ELECTION

posted : Feb 06, 2017

Following a scandal by a council member, Shelley Sears - described by many as a Pro-business candidate - runs for a Councilwoman's open seat on Roswell City Council. She is expected to face a run-off after a crowded first round.

In meeting with voters, Sears discussed focus on working towards "the best conditions in schools, parks, roads and living, so people continue to desire to live in Roswell, more than they already do." she said.

 By The News Writers of Georgia Weekly Post. 

 

Roswell city council will proceed with five council members until the election to fill the vacant Post 4 seat previously held by Kent Igleheart. There will be an election.

The City of Roswell operates as a Mayor / Council form of government with a City Administrator.

The Mayor and six Council members are part-time employees.

A full-time City Administrator serves at the pleasure of Mayor and Council and is responsible for carrying out their policy directives and managing the day-to-day operations of the City. 

Former Councilman Igleheart was arrested last October. and is charged with enticing a child, sexual exploitation of children, furnishing alcohol to a person under 21.

Igleheart submitted his resignation from city council shortly after being bonded out of DeKalb County Jail.

Fulton County will conduct the special election, which is set for March 21, 2017. The winner of the election will serve the remainder of the unexpired term, which ends December 2017.

 

Shelley Sears, described  by many as a Pro-business candidate for a Councilwoman's seat on Roswell City Council. She is expected to face a run-off after a crowded first round.

 

Her name is Shelley Sears. She  is running for Roswell City Council as the pro-business candidate, to fill the vacant Post 4 seat previously held by Kent Igleheart  Ms. Sears lived and owned property in the Roswell  since 1984.  "I understand the challenges we all facing with the growth in Roswell, mine and you’re home.  I have run my own real estate business since 1999 and have provided jobs for over 100 people in our community.  I hope to earn your vote over the next 6 weeks when we all vote on March 21." she told Georgia Weekly Post.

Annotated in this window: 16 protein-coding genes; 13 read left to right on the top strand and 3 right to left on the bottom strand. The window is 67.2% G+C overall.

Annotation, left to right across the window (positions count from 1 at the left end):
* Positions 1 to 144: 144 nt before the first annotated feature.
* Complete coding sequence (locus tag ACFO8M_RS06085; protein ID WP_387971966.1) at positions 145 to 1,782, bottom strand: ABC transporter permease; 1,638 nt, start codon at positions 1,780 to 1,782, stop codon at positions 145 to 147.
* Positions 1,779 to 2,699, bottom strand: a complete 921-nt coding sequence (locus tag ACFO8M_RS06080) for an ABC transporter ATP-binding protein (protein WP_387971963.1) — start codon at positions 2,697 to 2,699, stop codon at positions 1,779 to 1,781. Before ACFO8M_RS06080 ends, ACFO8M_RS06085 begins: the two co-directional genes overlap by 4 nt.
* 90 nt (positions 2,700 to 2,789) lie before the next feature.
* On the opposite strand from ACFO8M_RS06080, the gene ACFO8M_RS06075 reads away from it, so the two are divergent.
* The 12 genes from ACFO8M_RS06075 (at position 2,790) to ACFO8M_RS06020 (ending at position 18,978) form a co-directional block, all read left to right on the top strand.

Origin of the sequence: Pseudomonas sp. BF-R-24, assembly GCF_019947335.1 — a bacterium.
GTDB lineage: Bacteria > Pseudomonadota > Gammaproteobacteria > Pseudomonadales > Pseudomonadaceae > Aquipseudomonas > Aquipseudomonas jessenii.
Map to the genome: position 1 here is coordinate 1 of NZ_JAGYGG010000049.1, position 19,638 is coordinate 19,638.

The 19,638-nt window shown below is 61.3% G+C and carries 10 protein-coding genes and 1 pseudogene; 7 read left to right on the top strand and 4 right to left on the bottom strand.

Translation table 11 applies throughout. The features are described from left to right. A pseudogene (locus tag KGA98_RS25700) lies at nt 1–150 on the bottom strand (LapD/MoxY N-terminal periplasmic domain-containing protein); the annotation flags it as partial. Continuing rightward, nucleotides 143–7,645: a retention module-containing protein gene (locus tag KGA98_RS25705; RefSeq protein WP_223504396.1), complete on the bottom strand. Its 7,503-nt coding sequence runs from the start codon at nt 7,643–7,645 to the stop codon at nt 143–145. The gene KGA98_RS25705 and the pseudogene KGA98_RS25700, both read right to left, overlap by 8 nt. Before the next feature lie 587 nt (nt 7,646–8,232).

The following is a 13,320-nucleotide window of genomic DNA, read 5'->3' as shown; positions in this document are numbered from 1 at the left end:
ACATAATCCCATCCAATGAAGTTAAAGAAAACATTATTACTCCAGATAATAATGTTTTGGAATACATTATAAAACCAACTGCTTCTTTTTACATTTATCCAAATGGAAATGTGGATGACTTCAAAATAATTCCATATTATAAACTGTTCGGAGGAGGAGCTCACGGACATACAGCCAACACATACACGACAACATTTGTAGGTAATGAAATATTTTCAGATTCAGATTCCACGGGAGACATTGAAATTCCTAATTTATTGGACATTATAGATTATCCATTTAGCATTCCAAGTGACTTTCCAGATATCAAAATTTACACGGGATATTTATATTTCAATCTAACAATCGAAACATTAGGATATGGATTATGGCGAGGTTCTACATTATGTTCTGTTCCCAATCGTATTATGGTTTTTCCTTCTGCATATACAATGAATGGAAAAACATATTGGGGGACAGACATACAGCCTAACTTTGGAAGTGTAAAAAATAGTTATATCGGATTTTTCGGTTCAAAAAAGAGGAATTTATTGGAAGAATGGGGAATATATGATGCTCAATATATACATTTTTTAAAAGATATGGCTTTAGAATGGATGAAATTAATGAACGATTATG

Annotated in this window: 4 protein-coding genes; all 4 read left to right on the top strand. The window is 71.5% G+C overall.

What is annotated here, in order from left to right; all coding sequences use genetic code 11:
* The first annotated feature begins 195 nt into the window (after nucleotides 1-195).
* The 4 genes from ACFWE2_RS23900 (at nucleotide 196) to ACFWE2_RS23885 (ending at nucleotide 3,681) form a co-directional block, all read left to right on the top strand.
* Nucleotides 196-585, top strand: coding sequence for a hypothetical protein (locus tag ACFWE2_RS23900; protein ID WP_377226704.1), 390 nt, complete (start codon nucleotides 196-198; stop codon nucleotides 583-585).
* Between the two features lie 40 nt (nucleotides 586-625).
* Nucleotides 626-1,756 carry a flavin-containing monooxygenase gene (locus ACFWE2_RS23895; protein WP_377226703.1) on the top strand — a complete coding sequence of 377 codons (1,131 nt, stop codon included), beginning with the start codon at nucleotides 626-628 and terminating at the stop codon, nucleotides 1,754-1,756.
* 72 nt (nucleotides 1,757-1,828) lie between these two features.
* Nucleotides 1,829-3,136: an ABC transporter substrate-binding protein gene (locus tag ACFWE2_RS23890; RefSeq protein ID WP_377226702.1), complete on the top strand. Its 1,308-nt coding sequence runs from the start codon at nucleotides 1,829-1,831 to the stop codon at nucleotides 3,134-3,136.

"Shelley Sears is aiming for her experience as a long-time Roswell  city resident and in the real estate industry to "use good business judgment" and give back to her community."  said a long time freind.

"All of my children have grown up in Roswell, gone through public school system, graduated from Roswell High School," Sears said.

"She is aiming to be the "peacemaker," the person that is there to unite and make a stronger Roswell." said a state Senator.

In meeting with voters, Sears discussed focus on working towards "the best conditions in schools, parks, roads and living, so people continue to desire to live in Roswell, more than they already do." she said. 

"I am reminding myself what will it cost us taxpayers and not waste other peoples money." she told Georgia Weekly Post.

Shelley Sears is among five known qualifying candidates.

Shawn Wright is an Air Force Veteran.

Wright currently serves as a Regional Director for Elam Ministries, a Christian non-profit organization serving the underground church in Iran.

Wright's platform encompasses four areas: unification of the city, enhancing the war memorials and protecting green space, developing the city tax base through development and transportation solutions.

Lori Henry is a local business owner and has previously served on Roswell City Council.

"a leader who defies categories. unwavering focus is on the community’s needs, not a political agenda that benefits special interests, or herself," she said on her website.

Tracy Hanley is also a business owner, having previously worked with Roswell Inc, to bring new business to the city.

"I am running because the City of Roswell deserves a councilwoman that stands up for everyone, no matter what part of the city you reside in, what your age is, and what you do for a living," as stated on Hanley's campaign website.

Hanley's platform encompasses transportation, development, council consensus and public safety.

Marie Willsey has lived in Roswell since 1993 and is active in many facets of the community.

“It’s time to find solutions and move forward on actions that will protect our neighborhoods, preserve our character, quality of life, and history, and direct redevelopment to the right places,” she said.

Willsey has served president of the Horseshoe Bend Community Association. 

She has also served as a City of Roswell Planning Commissioner since 2015.

 

www.facebook.com/georgiaweeklypost 

 

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